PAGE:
The Sunday Long Read (with Soraya Nadia McDonald), 7/19/20

Hello again! We’re simply honored to hand today’s list duties over to Soraya Nadia McDonald, the award-winning cultural critic for The Undefeated, ESPN’s premiere platform covering race, sports, and culture. She writes about film, television, and the arts. She is the 2020 winner of the George Jean Nathan prize for dramatic criticism, a 2020 finalist for the Pulitzer Prize in criticism and the runner-up for the 2019 Vernon Jarrett Medal for outstanding reporting on black life.

Soraya is a contributing editor for Film Comment and has contributed criticism to Fresh Air with Terry Gross. She’s also a semi-regular guest on NPR’s Pop Culture Happy Hour. Her essay “‘Believe Me’ Means Believing That Black Women Are People” was published in the 2020 anthology Believe Me: How Trusting Women Can Change the World. Soraya’s heroes are Toni Morrison, Dorothy Parker, Lorraine Hansberry, Pauline Kael, James Baldwin, Gloria Steinem, and her late aunt, Cornelia McDonald—writers who excelled at telling the truth about art and society with wit, verve, passion, and purpose.

She recently published a personal essay in response to Nick Cannon: I’m a Jew of Color. I won’t be quiet about anti-Semitism.

The SLR is all yours, Soraya…

How do we honor the Honorable John Lewis? The Georgia congressman, civil rights activist, and “Boy From Troy,” as he was known to Martin Luther King, passed away July 17. He was 80.

This week, like every week of the coronapocalypse, has been a difficult one, and this one is made a little more difficult by the passing of two stalwarts in the movement for civil rights: Lewis, of course, and the reverend C.T. Vivian, who passed away at age 95. But I want to focus on Lewis.

Lewis was on the front lines of Bloody Sunday—the confrontation for voting rights that took place on the Edmund Pettus bridge March 7, 1965. That march serves as the basis for the Ava DuVernay film Selma. Lewis and his fellow marchers were violently attacked for peacefully protesting for their right to vote. Lewis never let his experiences founder in hazy memories of the past. He kept speaking about it, not just in countless speeches, but also a comic book series called March and two books: Walking with the Wind: A Memoir of the Movement and Across That Bridge: A Vision for Change and the Future of America. Even though he was arrested some 40 times in the continuing fight for civil rights, Lewis remained equal parts clear-eyed and hopeful. He was known as the Conscience of Congress, and in that role, Lewis kept up the fight to expand and protect voting rights, rights that remain threatened in the wake of the Supreme Court’s decision in Shelby v. Holder.

Former president Barack Obama, who awarded Lewis the presidential Medal of Freedom in 2011, shared a memory of Lewis in a statement released by his office July 18:

“It’s fitting that the last time John and I shared a public forum was at a virtual town hall with a gathering of young activists who were helping to lead this summer’s demonstrations in the wake of George Floyd’s death,” the president wrote. “Afterwards, I spoke to him privately, and he could not have been prouder of their efforts – of a new generation standing up for freedom and equality, a new generation intent on voting and protecting the right to vote, a new generation running for political office. I told him that all those young people—of every race, from every background and gender and sexual orientation – they were his children. They had learned from his example, even if they didn’t know it. They had understood through him what American citizenship requires, even if they had heard of his courage only through history books.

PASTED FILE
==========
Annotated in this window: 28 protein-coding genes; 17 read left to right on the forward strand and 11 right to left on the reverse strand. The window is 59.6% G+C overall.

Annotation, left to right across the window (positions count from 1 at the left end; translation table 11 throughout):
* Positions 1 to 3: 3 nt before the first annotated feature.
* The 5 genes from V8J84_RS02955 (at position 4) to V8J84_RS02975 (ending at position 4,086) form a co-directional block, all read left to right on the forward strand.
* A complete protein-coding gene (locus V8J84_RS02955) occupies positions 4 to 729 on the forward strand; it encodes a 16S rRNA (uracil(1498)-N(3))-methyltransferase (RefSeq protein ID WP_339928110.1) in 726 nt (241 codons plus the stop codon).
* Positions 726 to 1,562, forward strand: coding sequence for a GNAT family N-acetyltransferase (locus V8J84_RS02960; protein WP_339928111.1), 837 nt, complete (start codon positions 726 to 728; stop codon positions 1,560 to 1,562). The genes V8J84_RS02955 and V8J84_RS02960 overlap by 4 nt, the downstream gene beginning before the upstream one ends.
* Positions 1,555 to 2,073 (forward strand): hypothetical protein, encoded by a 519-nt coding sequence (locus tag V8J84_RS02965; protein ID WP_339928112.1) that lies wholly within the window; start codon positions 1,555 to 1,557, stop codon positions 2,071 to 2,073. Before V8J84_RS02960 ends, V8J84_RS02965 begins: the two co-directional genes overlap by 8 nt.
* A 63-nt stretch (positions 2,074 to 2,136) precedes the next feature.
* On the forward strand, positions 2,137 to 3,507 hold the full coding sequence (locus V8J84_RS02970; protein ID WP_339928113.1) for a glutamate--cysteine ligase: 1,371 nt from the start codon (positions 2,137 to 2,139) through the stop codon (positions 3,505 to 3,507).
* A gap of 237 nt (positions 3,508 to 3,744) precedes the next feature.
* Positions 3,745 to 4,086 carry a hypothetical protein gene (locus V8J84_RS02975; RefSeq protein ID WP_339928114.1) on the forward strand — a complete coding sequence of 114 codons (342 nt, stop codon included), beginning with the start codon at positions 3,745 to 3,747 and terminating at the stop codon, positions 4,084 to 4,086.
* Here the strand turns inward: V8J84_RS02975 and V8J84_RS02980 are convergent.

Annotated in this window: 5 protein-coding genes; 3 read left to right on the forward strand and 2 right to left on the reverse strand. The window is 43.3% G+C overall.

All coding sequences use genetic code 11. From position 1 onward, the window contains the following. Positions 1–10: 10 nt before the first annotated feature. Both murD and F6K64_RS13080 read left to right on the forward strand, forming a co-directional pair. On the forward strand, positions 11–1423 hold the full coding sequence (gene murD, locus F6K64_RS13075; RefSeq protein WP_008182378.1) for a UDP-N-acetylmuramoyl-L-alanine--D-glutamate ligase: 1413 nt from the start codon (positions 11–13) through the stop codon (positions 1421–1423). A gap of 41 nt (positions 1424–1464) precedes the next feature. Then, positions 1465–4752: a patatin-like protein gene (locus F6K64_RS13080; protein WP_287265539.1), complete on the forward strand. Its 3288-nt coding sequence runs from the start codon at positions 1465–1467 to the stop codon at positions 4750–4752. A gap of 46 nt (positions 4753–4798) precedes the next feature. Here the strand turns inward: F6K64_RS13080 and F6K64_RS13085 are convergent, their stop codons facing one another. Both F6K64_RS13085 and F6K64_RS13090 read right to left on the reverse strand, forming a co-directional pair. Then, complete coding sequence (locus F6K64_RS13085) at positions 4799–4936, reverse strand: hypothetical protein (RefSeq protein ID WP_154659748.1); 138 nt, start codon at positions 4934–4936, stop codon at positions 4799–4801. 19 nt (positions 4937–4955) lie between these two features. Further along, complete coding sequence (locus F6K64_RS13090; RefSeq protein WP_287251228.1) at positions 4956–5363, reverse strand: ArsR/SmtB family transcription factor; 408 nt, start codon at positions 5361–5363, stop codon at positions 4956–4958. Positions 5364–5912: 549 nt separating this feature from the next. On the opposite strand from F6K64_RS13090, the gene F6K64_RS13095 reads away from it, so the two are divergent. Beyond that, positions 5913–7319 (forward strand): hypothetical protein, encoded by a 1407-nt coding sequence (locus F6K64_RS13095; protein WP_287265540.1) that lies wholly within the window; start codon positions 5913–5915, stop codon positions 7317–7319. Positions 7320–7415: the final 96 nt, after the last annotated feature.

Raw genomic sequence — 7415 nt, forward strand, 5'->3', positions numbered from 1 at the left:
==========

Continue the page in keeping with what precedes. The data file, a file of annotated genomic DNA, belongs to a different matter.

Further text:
“Not many of us get to live to see our own legacy play out in such a meaningful, remarkable way. John Lewis did. And thanks to him, we now all have our marching orders—to keep believing in the possibility of remaking this country we love until it lives up to its full promise.”

Voter suppression tactics such as closing polling places in Black neighborhoods, laws requiring voter ID, and opposition to expanding vote by mail in the midst of a pandemic have made it more difficult to vote. Gerrymandering has succeeded in diluting the power of minority voices. Both require grass-roots and legislative responses.

The work that’s made me most hopeful about upending deeply entrenched systems of inequity is a documentary called Slay The Dragon, which traces the story of how newcomers with little or no experience in the political process can successfully organize to overturn gerrymandering. Dawn Porter’s 2020 documentary, John Lewis: Good Trouble shows us how Lewis continued his fight for civil rights through his career in public service, and it begins with a solemn warning: “I feel lucky and blessed that I’m serving in the Congress, but there are forces today trying to take us back to another time and another dark period. We’ve come so far. We’ve made so much progress. But as a nation and a people, we’re not quite there yet. We have miles to go.”

Slay the Dragon provides a roadmap for regular citizens wondering where to begin when it comes to carrying on the work needed to accomplish Lewis’s goals.

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